Among them, unicorns in the field of science and technology ranked the top five in valuation, namely, taxi service company Uber, shared office space WeWork, electronic cigarette company Juul Labs, housing rental platform Airbnb and financial technology company Stripe.
Ten new companies, including Casper, a mattress startup, and Glossier, a cosmetics company, were among the unicorns in the first quarter at a valuation of more than $1 billion.
Top Five Unicorn Enterprises in the U.S. Market
Data show that the total market value of American unicorns reached 582.4 billion US dollars in the first quarter, a record high.
It is worth mentioning that at a time when the number of Unicorns is increasing, a number of technology companies are expected to be listed in the near future, including the housing rental platform Airbnb, taxi service company Uber and productivity tool Slack. We note that Pinterest has applied for listing earlier this year, and Uber interrelated company Lyft was listed last month. Foreign media commented that a large number of listed companies may bring the next batch of millionaires to the Bay Area.
The report also found that the frequency of listing activities declined in the first quarter. Fifteen companies made initial public offerings in the first quarter of this year, while 16 companies made initial public offerings in the fourth quarter of 2018. However, the listing activity was still growing year-on-year, with only 13 companies making initial public offerings in the first quarter of 2018.
In addition, the listing time of American private enterprises is generally ahead of schedule. The average duration of initial public offerings in the first quarter of this year is five years, which is lower than the eight years in the fourth quarter of last year.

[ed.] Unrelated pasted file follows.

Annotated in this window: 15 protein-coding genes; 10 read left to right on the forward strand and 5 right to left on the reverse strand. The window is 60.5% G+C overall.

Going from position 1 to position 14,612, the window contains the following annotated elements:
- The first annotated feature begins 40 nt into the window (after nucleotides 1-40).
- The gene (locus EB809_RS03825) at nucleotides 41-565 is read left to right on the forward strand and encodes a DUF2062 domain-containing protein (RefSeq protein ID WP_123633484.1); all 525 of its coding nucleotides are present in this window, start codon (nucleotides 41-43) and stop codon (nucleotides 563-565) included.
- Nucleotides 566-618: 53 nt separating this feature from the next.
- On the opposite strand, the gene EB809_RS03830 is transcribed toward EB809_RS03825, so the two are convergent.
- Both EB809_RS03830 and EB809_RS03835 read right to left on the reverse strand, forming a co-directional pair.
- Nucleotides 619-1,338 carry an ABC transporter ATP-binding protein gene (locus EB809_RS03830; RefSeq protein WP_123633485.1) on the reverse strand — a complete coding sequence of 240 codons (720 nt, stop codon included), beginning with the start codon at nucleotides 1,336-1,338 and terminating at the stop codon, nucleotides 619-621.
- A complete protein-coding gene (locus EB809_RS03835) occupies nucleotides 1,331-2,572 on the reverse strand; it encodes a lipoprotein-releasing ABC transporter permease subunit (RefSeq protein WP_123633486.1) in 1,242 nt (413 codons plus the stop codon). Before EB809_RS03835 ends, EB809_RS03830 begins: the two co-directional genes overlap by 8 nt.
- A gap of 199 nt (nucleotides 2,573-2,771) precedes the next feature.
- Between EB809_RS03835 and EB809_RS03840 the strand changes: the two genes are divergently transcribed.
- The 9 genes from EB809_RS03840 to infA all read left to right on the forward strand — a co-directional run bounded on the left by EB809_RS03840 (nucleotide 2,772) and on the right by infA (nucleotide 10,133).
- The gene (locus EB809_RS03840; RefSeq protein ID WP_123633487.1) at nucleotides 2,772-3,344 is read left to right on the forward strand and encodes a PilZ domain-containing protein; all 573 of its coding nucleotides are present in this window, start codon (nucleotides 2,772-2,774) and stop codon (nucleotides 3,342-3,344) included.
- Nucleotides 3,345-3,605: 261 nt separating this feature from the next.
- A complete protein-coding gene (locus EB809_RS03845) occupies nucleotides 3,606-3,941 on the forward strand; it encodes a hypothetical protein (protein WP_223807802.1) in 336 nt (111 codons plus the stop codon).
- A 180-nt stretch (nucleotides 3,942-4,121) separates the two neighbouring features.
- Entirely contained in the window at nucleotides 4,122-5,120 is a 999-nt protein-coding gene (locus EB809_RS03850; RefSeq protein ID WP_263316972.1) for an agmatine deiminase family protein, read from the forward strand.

The report shows that US venture capital increased from $22.8 billion in the first quarter of 2018 to $24.6 billion in the first quarter of 2019. Global venture capital increased from $49.4 billion in the first quarter of 2018 to $52.2 billion in the first quarter of 2019.
As expected, the San Francisco Bay Area raised the most funds in the first quarter of this year, with 236 venture capital transactions totaling $7.1 billion. New York followed with $4.5 billion, Silicon Valley ranked third with $4.3 billion, while New England and the Midwest ranked fourth and fifth with $2.8 billion and $660 million, respectively.
New England ranked third with 131 venture capitals and Silicon Valley ranked fourth with 118.
Top Five Venture Capital Trading Areas in the First Quarter of 2019
In the first quarter of 2019, the Bay Area of San Francisco surpassed Silicon Valley for the eighth consecutive quarter in terms of volume of venture capital transactions. Venture capitalists and incubators in Silicon Valley are also beginning to notice this. More and more venture capitalists are opening offices in the San Francisco Bay Area. Many well-known technology venture capitalists have even moved their headquarters to San Francisco in order to be closer to the growing group of entrepreneurs.
Currently, four of the top five Unicorn companies in the United States are headquartered in San Francisco. Two of the six largest U.S. venture capital deals in the first quarter of this year involved San Francisco-based start-ups, namely Flexport, a San Francisco Bay Area network software service company, and Nuro, an autopilot company, which received $1 billion in financing, while the latter received $940 million in single financing.
Six of the largest VCs in the U.S. market in the first quarter of 2019
However, the San Francisco Bay Area is not immune to the slowdown in the number of venture capital transactions. Since the first quarter of last year, the number of quarterly venture capital transactions has declined from the previous quarter.
Experts interpreted this trend as consistent with the overall U.S. market, with a decrease in the number of transactions, but an increase in the amount of investment, as well as in the San Francisco Bay Area. The reason may be that some VCs want to have enough money on hand to provide more mature companies, while others dont have enough time to do due diligence on new companies, so they will reinvest their money in existing companies.